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1.
Hungarian speakers use morphological dependencies in inflecting novel forms
Guy Tabachnick, 2024, original scientific article

Abstract: Theories of morphology must account for lexicalized variation: lexical items that differ unpredictably in their inflection must be memorized individually and differ in their stored representation. When tested on such cases, adult speakers usually follow the Law of Frequency Matching (Hayes et al. 2009), extending gradient phonological patterns from the lexicon. This paper looks at lexicalized variation in the Hungarian possessive: first, I show that a noun’s choice of possessive is partially predicted by its plural form as well as its phonological shape. Then, using a novel nonce word paradigm, I show that Hungarian speakers productively apply this cooccurrence pattern between the plural and possessive. I handle lexicalized variation with diacritic features marking lexical entries and propose that Hungarian speakers have learned a gradient cooccurrence relation between diacritic features indexing their plural and possessive forms, extending the sublexicon model of Gouskova et al. (2015). In this proposal, morphological knowledge is distributed across rules in a generative grammar, individual lexical items indexed for their morphological properties, and pattern-matching grammars storing generalizations over those indexed lexical items.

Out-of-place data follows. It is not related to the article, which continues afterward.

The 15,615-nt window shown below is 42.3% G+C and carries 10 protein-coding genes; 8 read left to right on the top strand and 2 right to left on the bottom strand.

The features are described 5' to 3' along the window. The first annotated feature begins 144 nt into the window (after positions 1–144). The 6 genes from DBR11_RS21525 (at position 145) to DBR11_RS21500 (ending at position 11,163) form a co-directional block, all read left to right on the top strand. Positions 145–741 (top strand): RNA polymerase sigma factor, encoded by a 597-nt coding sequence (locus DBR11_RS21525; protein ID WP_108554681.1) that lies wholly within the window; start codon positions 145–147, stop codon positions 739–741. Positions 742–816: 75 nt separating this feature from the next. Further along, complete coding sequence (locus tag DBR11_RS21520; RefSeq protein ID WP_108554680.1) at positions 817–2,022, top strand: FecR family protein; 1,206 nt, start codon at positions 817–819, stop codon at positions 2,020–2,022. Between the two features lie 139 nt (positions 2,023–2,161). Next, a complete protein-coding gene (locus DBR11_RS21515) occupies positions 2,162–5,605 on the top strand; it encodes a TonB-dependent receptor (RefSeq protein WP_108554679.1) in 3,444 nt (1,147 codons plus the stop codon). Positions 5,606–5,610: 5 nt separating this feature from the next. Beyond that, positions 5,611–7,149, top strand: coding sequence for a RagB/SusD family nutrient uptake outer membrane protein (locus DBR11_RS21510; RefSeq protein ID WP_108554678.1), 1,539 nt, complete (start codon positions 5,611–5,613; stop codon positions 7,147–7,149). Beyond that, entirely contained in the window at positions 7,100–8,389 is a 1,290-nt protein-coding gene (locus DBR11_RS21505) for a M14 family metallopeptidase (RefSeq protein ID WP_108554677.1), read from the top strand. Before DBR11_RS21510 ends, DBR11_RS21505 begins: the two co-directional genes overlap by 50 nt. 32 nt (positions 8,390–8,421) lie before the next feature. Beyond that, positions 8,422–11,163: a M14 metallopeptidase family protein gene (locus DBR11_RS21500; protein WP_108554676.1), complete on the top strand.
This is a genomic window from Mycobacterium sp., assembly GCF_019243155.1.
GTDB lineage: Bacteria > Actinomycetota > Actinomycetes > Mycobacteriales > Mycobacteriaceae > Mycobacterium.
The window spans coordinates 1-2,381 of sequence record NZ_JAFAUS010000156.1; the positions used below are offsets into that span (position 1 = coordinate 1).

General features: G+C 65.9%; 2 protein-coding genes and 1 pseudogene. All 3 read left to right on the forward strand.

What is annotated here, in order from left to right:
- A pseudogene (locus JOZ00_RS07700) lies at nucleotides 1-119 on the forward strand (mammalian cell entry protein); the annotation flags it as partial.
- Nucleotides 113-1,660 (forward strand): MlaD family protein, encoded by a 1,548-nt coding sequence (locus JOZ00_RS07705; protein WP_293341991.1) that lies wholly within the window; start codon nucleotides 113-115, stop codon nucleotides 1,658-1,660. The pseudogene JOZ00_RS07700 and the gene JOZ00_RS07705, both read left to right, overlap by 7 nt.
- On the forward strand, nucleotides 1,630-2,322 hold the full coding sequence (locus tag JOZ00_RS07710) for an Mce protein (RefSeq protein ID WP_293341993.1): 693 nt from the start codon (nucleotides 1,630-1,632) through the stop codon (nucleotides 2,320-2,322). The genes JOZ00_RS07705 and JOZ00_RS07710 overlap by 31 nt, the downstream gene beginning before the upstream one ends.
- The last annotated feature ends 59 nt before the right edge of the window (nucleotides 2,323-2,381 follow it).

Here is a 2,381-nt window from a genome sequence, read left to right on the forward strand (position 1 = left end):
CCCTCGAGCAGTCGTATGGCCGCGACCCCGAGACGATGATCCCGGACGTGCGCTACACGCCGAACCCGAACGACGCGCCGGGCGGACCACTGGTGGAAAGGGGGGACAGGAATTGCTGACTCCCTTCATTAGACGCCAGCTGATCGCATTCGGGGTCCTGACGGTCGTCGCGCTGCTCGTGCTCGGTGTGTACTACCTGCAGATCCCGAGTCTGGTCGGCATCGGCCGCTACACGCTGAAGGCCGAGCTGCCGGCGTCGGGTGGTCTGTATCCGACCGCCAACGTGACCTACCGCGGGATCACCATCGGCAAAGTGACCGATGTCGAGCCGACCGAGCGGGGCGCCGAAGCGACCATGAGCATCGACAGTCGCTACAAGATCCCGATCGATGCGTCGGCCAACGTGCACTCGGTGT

Keywords: frequency matching, diacritic features, inflectional paradigms, productivity, wug test, Hungarian
Published in RUNG: 18.06.2024; Views: 138; Downloads: 0
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2.
Morphological dependencies : a dissertation
Guy Tabachnick, 2023, doctoral dissertation

Abstract: This dissertation investigates morphological dependencies: correlations between two lexically specific patterns, such as selection of inflectional affixes. Previous work has established that such correlations exist in the lexicon of morphologically rich languages (Ackerman et al., 2009; Wurzel, 1989), but has not systematically tested whether speakers productively extend these patterns to novel words. I present a series of corpus and nonce word studies—in Hungarian, Czech, and Russian—testing whether speakers vary their selection of suffixed forms of novel words based on the forms of that word that are presented to them. In all three cases, speakers vary their responses in accordance with the provided stimuli, demonstrating that they have learned and productively apply morphological dependencies from the lexicon. I present a theoretical account of morphological dependencies that can account for my experimental results, based on the sublexicon model of phonological learning (Allen & Becker, 2015; Becker & Gouskova, 2016; Gouskova et al., 2015). In this model, speakers index lexically specific behavior with diacritic features attached to underlying forms in lexical entries, and learn generalizations over sublexicons defined as words that share a feature. These generalizations are stored as constraints in phonotactic grammars for each sublexicon, enabling speakers to learn phonological and morphological dependencies predicting words that pattern together. This model provides a unified treatment of morphological dependencies and generalizations that are phonological in nature. My studies show a wide range of learned effects, not limited to those that follow an organizational principle like paradigm uniformity. The sublexicon model assumes that speakers can learn arbitrary generalizations without restrictions, giving it needed flexibility over more restrictive models which rely on notions of morphophonological naturalness.